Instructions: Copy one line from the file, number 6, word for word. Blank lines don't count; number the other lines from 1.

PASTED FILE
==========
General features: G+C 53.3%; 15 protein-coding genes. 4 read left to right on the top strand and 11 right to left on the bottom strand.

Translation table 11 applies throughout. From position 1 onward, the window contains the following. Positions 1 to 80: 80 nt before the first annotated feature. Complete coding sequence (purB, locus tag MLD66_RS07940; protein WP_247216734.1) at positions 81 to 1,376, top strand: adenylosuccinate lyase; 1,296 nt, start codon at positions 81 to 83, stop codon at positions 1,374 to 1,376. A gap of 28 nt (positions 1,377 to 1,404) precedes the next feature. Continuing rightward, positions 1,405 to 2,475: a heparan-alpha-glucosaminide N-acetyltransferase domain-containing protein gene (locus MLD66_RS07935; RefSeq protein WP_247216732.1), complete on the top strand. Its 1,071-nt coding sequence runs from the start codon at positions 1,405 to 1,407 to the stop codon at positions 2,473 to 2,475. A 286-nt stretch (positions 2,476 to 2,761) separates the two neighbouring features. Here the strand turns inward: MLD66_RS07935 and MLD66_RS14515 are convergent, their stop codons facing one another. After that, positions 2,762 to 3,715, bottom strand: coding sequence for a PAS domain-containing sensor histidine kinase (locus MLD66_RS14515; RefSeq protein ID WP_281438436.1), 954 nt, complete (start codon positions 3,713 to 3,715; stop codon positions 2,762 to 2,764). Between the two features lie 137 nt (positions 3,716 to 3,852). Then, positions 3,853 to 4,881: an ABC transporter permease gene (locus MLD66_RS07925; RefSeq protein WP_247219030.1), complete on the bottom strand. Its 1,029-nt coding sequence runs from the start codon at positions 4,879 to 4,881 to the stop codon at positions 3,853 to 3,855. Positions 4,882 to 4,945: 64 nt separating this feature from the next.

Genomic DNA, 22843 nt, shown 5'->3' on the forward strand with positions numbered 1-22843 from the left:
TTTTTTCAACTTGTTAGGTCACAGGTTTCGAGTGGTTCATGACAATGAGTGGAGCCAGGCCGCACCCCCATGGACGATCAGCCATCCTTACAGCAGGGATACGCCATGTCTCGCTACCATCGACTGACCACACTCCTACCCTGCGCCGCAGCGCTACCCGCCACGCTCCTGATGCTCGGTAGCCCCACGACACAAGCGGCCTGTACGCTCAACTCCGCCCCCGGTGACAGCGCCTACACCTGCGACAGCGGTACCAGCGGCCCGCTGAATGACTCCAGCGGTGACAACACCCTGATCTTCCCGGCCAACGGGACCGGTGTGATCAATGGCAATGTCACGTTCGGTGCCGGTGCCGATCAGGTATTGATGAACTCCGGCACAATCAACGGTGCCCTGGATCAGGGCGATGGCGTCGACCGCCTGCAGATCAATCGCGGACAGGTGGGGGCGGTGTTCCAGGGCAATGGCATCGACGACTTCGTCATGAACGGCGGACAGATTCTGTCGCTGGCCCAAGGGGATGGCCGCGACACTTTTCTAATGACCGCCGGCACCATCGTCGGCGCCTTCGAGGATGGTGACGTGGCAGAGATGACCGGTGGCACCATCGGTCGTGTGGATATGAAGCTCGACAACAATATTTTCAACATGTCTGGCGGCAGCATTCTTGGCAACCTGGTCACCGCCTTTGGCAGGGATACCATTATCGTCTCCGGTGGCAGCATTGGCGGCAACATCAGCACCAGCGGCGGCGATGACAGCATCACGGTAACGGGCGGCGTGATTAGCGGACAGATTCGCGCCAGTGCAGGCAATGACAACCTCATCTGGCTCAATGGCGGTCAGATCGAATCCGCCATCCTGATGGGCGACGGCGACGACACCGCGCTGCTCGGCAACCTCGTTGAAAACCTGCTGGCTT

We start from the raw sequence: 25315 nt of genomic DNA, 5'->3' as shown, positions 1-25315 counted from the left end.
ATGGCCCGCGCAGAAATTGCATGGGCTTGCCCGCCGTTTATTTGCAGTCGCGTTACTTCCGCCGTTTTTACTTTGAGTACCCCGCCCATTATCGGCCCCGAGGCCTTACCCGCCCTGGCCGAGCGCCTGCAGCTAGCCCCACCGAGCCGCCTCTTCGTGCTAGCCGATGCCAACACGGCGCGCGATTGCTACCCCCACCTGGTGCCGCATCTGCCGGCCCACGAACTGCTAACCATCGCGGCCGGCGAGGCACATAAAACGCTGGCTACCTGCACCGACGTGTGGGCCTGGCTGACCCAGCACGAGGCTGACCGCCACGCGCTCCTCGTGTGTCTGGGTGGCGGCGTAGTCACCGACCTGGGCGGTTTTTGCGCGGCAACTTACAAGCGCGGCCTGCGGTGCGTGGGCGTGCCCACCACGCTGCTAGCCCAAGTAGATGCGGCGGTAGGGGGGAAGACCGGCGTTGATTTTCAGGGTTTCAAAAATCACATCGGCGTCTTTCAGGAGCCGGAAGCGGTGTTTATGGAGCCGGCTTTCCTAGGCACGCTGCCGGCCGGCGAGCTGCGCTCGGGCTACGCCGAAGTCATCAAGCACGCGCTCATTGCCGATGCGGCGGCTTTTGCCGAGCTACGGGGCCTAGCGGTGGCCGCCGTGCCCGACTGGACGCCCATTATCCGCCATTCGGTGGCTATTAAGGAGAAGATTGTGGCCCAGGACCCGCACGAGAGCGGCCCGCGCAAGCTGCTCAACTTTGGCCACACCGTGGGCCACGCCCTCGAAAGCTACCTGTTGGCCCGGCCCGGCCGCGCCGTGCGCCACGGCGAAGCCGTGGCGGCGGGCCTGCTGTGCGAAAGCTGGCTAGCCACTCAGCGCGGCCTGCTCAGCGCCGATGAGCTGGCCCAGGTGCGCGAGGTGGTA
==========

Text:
ATGGCCCGCGCAGAAATTGCATGGGCTTGCCCGCCGTTTATTTGCAGTCGCGTTACTTCCGCCGTTTTTACTTTGAGTACCCCGCCCATTATCGGCCCCGAGGCCTTACCCGCCCTGGCCGAGCGCCTGCAGCTAGCCCCACCGAGCCGCCTCTTCGTGCTAGCCGATGCCAACACGGCGCGCGATTGCTACCCCCACCTGGTGCCGCATCTGCCGGCCCACGAACTGCTAACCATCGCGGCCGGCGAGGCACATAAAACGCTGGCTACCTGCACCGACGTGTGGGCCTGGCTGACCCAGCACGAGGCTGACCGCCACGCGCTCCTCGTGTGTCTGGGTGGCGGCGTAGTCACCGACCTGGGCGGTTTTTGCGCGGCAACTTACAAGCGCGGCCTGCGGTGCGTGGGCGTGCCCACCACGCTGCTAGCCCAAGTAGATGCGGCGGTAGGGGGGAAGACCGGCGTTGATTTTCAGGGTTTCAAAAATCACATCGGCGTCTTTCAGGAGCCGGAAGCGGTGTTTATGGAGCCGGCTTTCCTAGGCACGCTGCCGGCCGGCGAGCTGCGCTCGGGCTACGCCGAAGTCATCAAGCACGCGCTCATTGCCGATGCGGCGGCTTTTGCCGAGCTACGGGGCCTAGCGGTGGCCGCCGTGCCCGACTGGACGCCCATTATCCGCCATTCGGTGGCTATTAAGGAGAAGATTGTGGCCCAGGACCCGCACGAGAGCGGCCCGCGCAAGCTGCTCAACTTTGGCCACACCGTGGGCCACGCCCTCGAAAGCTACCTGTTGGCCCGGCCCGGCCGCGCCGTGCGCCACGGCGAAGCCGTGGCGGCGGGCCTGCTGTGCGAAAGCTGGCTAGCCACTCAGCGCGGCCTGCTCAGCGCCGATGAGCTGGCCCAGGTGCGCGAGGTGGTA